Commenting on our new partnership, Quora’s GM & Head of Partnerships, Brendan L. Weitz, added, “We are excited to launch this integration to enable our customers to have greater insight into the value of marketing on Quora.”

Attribution provides marketers with single version of attribution truth in how paid channels are contributing to revenue. Using a patent pending multi-touch attribution approach and unique cohort-based ROAS method, Attribution quickly culls through how target audiences responded to various touchpoints and accurately assigns cost and revenue credit. These unique capabilities give you the true picture about what’s working, what’s not, and what is your current and forecasted return on marketing.  

We’re dedicated to giving our customers a variety of options when it comes to measuring their success on Quora. Our integration with Quora will give you a way to track the holistic ROAS and optimize your campaigns. Linking Attribution to your Quora Ads account to is easy. Just go to your Attribution account, visit Settings->Integrations and “Connect Quora”, and start receiving insights alongside all of your other paid social platforms.

If you are interested in integrating your Quora campaigns into Attribution and/or would like a demo of Attribution, please reach out to us at get.attributionapp.com/request-demo. If you are new to Quora Ads, you can get started at quora.com/business.

Attribution App is one of the first to join new Stripe partner program

Most people today don’t know that only three percent of GDP is online. That’s why we’re excited to join the Stripe Partner Program to increase internet commerce and help companies start, run, and scale their businesses more efficiently.

By joining the program, our mutual customers will now benefit from the combination of Attribution’s multi-touch attribution solution with Stripe’s seamless payments platform.

This means that our customers can now connect their Stripe account to Attribution, which can then automatically integrate standard Stripe data like when a charge is successful (event label: Charge Successful) or a Charge is captured (event label: Charge Captured).  These events can then be associated with the appropriate ad channels to calculate return on ad spend.

We believe that removing barriers to online commerce helps more new businesses get started, levels the playing field, and increases economic output and trade around the world, and we believe that democratizing attribution is a key for businesses to grow and thrive. Together with Stripe, our mission is to bring more commerce online and increase the GDP of the internet.

Read more about the Stripe Partner Program here: https://stripe.com/blog/stripe-partner-program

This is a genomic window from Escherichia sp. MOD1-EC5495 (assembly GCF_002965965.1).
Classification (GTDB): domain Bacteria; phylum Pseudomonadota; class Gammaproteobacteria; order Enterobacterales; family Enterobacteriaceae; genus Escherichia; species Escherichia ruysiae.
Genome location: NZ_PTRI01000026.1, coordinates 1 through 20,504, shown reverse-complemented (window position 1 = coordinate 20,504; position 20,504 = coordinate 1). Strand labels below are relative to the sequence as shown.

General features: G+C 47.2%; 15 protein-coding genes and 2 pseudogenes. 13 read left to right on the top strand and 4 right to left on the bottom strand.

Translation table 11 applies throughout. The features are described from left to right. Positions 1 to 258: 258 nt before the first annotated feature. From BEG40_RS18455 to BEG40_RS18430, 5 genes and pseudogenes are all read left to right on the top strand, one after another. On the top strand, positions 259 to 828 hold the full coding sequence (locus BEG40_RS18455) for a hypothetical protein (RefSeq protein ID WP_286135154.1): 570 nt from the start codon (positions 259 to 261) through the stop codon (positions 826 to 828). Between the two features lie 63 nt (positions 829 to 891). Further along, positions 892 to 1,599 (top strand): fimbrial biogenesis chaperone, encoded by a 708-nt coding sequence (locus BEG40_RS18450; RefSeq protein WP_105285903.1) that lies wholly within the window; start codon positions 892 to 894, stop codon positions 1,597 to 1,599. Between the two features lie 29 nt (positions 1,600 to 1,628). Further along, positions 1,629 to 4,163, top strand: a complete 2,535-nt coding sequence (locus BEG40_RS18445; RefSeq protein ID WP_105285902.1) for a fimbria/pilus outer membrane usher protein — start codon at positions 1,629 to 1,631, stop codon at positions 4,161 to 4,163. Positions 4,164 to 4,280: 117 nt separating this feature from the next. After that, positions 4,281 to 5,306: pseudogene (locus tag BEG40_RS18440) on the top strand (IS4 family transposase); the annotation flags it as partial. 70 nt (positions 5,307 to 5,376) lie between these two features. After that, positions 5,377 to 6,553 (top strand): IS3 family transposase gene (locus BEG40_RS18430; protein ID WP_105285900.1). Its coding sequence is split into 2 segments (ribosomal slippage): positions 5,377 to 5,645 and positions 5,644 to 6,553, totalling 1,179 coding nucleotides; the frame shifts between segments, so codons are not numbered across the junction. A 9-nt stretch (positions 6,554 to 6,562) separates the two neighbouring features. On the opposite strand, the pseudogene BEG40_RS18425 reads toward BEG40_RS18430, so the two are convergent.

3 Remarketing Mistakes Everyone Makes

Remarketing is everywhere now. It’s so common that my grandmother complains about it, and people outside the marketing bubble make jokes about it. This is the slightly creepy reality of modern marketing, remarketing works so well that companies basically have to use it to stay competitive. So without further ado, here is a primer on remarketing without being annoying about it. Because let’s face it, nobody wants to see your banner ad 1,264 times.

1. Showing the same ad over and over.

There’s two ways to make this mistake. Either you start your remarketing campaign and only use your best ads, or you create a campaign with lots of ads and let Google or Facebook ‘tune’ the campaign by showing the top performing ads more often. This seems logical, because we’re used to running display ad campaigns where you can show the same ad millions of times before showing it to the same person twice, and nobody wants to use ads that perform worse on even rotation with the best ads.

The effect is showing the same ad to the same person dozens of times. You’re like the new friend who calls 12 times per day – every day – just to see what’s new. You’re like a sales assistant following someone out of a clothing store and into the mall, asking over and over again if they’d like to try something on. Make some new ads, and tone down the frequency, and put them on even rotation.

2. Continuing your remarketing after the purchase

You know what’s worse than an overly aggressive remarketing campaign? One that doesn’t stop marketing after you buy the product. This is the kind of thing that would never happen in the real world. It makes no sense to market this way, but let’s face it, remarketing technology is complicated. In a perfect world, your remarketing would turn off after a purchase, or switch to customer-success style ads that market add-ons and special features.

Unfortunately, this is harder than it should be. There’s the easy way and the hard way, and most of us take the easy way and assume people won’t mind being targeted after they purchase. I blame this on the ad platforms. Firing a conversion pixel should turn off remarketing by default. Until this happens, marketers who don’t have a deep understanding of both JavaScript tracking and their ad platform will just keep on targeting. I don’t blame the marketer, this should be easier than it is.

3. Not splitting credit between the original source and remarketing ad

Want to know the real reason remarketing is so popular? Remarketing takes all the credit. Most of us still use a last-click attribution model, and that model heavily favors remarketing. Giving all the credit to your remarketing campaign is like a football team rewarding the extra-point kicker for scoring a touchdown. It’s just wrong.